The technology behind artificial intelligence, or AI, was being developed as early as the 1950s, although we are now seeing a surge in its applications—both today and for the future. AI and machine learning come along with a wide variety of benefits to humans, including advances in healthcare, better marketing strategies, and more efficient day-to-day tasks.
Because there are so many complexities surrounding AI and its applications, we asked our experts Erika Twani and Renee Lopez-Cantera to break down the basics for us. Erika is the CEO and Co-Founder of Learning One to One, and Renee is the VP of Business Development for Eikon Digital.
What Is AI?
To better understand AI and how it works, Erika Twani uses a helpful example of following a recipe in the kitchen:
“When cooking something, you have different ingredients and follow a recipe in a specific order to make sure at the end of cooking, you have the finished dish. In AI, the ingredients are the data, and the process is the analysis that you follow in a specific order and then interpret to have the finished recipe.
“AI does not think. It’s not like a robot. Imagine that you put all of your ingredients together without measuring anything or following the steps—your cake won’t turn out. AI is the same way. There has to be a finite number of steps that machines follow to make sure you have a result at the end.”
What Kind of Data Does AI Collect?
Erika explains that there are four levels of data that can be collected through AI:
Big data – The machine is collecting information from you to use later on. It doesn’t know yet how it will use that information, but it is collecting it. An example would be your Internet browser collecting all the terms you’re searching. Later on, it will use that information to your benefit.
Machine learning – When machines or computers start making sense of the data they’ve collected.
Simple neural networks – Imagine that Google search is crossing information with all the people who’ve searched for the same things as you have. So Google will suggest—without your asking for it—other subjects, movies, books, etc. that you might be interested in. This is the same as YouTube’s suggesting other videos that you might be interested in watching, based on what other people have watched.
Deep learning neural networks – Neurons communicate together in your brain. They form neural networks for things, such as how to ride a bike. The same thing happens with computers. Facebook, for example, asks you to tag yourself in a photo that you haven’t been tagged in, using face recognition.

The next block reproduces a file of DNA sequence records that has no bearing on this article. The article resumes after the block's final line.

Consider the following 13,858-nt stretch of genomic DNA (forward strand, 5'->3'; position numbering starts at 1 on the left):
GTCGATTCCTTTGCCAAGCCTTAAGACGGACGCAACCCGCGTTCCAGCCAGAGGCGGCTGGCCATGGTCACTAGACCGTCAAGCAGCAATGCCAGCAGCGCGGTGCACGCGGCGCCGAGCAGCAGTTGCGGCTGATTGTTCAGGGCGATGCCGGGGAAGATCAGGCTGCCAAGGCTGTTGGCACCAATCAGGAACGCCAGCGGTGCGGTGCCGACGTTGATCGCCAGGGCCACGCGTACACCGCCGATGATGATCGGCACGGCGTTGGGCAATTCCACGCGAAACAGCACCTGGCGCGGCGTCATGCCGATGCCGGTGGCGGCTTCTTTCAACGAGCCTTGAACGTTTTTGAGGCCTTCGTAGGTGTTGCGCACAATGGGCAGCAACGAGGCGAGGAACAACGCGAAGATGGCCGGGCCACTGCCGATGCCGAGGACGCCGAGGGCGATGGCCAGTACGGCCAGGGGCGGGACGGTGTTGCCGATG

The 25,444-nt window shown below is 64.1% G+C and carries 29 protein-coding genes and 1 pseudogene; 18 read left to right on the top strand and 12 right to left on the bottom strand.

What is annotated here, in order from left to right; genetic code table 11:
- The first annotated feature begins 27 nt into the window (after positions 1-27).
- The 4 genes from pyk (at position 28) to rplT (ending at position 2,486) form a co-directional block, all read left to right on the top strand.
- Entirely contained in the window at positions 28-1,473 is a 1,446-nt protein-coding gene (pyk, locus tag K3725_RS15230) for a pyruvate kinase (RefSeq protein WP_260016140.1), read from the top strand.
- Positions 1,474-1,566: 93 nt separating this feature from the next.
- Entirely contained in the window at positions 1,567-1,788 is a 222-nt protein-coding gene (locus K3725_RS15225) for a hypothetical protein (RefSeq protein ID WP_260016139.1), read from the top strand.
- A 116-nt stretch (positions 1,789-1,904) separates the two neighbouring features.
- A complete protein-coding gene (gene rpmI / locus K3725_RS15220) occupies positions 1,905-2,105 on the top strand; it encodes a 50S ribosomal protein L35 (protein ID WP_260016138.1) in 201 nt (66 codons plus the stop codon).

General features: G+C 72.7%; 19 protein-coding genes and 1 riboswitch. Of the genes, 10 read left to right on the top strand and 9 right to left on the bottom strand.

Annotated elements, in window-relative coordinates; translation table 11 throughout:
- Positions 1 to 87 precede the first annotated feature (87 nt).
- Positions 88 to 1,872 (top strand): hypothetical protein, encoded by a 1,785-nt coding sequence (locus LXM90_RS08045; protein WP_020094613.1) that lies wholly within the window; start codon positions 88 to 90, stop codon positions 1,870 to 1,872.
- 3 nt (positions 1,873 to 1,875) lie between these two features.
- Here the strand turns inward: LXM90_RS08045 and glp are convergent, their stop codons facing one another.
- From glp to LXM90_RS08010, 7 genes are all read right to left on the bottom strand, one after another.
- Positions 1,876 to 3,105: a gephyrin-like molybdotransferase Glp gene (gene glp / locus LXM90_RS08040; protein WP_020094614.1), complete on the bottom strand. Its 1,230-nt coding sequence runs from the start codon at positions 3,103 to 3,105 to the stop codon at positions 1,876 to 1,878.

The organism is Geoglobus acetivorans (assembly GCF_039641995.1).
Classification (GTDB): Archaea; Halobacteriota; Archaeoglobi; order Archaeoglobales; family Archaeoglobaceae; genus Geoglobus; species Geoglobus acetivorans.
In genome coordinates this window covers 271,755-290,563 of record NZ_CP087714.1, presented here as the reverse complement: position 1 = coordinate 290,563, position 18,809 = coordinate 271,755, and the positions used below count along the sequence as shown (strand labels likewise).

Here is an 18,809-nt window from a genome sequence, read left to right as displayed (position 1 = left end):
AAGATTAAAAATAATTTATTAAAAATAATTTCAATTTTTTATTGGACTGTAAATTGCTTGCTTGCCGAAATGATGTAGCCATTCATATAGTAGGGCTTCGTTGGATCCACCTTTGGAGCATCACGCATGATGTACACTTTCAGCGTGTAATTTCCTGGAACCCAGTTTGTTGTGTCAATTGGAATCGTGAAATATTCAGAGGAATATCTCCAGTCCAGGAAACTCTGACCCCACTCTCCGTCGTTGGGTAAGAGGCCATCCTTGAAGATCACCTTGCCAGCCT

What Are the Benefits of AI?
While AI might at first sound like something out of a sci-fi movie, it has very real applications and benefits that are already being implemented in number of industries.
“As humans, we’re going to benefit a lot from AI, especially in the healthcare industry,” says Erika. “It’s going to be a lot cheaper. It takes almost 20 years to form a doctor, plus 20 years to specialize in something. Doctors are also emotional, and human characteristics can play a role in their day-to-day jobs. With IBM’s Watson, you just add data, improve the algorithm, and bam—we have a great doctor. And Watson can be all over the world, not only in one city and one hospital.”
AI has important applications for businesses as well. Renee Lopez-Cantera explains that this technology can help businesses of all sizes “store their own data to make better decisions and better know and engage with their customer base.”
Will AI Replace Human Jobs?
In short, yes, AI will replace many types of jobs in the future. “Anything that’s in the automated industries will be replaced,” Renee says. “McDonald’s is already using machines for ordering. So service-related industries are affected. Also, often in healthcare settings where scans are involved. You even see it sometimes within automotive production.
“We are needing smarter jobs for humans,” she continues, “like the programming of AI. Computer science and data science will be needed in the future.”
Erika adds that any job requiring emotional intelligence will always need humans to do it. She also stresses that these changes are happening right now: “According to a report by the World Economic Forum, 50 million jobs will be lost to AI worldwide by 2020. But the good news is that it’s making things a lot more efficient.”
Where Is AI Headed in the Future?
While AI is already implemented in a number of industries—from tech to healthcare to logistics—Erika believes that the next big industry to be affected doesn’t exist yet.
“That’s the industry of the brain—cognitive skills,” she says. “We haven’t figured out how the brain works yet—even neuroscientists have no idea. They say that if you compare your whole knowledge about the brain as a one-mile walk, we have only walked three centimeters—nothing.
“Engineers and scientists all over the world are testing external devices that you can plug into your brain and connect to machines and run algorithms. These algorithms could do things like get rid of epilepsy, Parkinson’s, and other neurological diseases.
“Last year, UC Berkeley launched neural dust—tiny particles that are implanted in your brain and can connect with any devices. This could potentially treat depression, make people more motivated to exercise, etc. I think we are a couple decades away from neural dust.”
AI is an exciting technology that will have many groundbreaking applications across virtually all industries as time goes on. While the concept of machine learning might sound scary for some, Erika stresses that “computers will never have consciousness at all” and rely on specific steps that humans create for them to follow.
If this discussion was interesting and helpful to you, consider joining us for our next Just Ask TCI virtual discussion. These programs happen from noon to 1:00 ET on the third Friday of every month and are free and open to the public—so bring your friends and coworkers!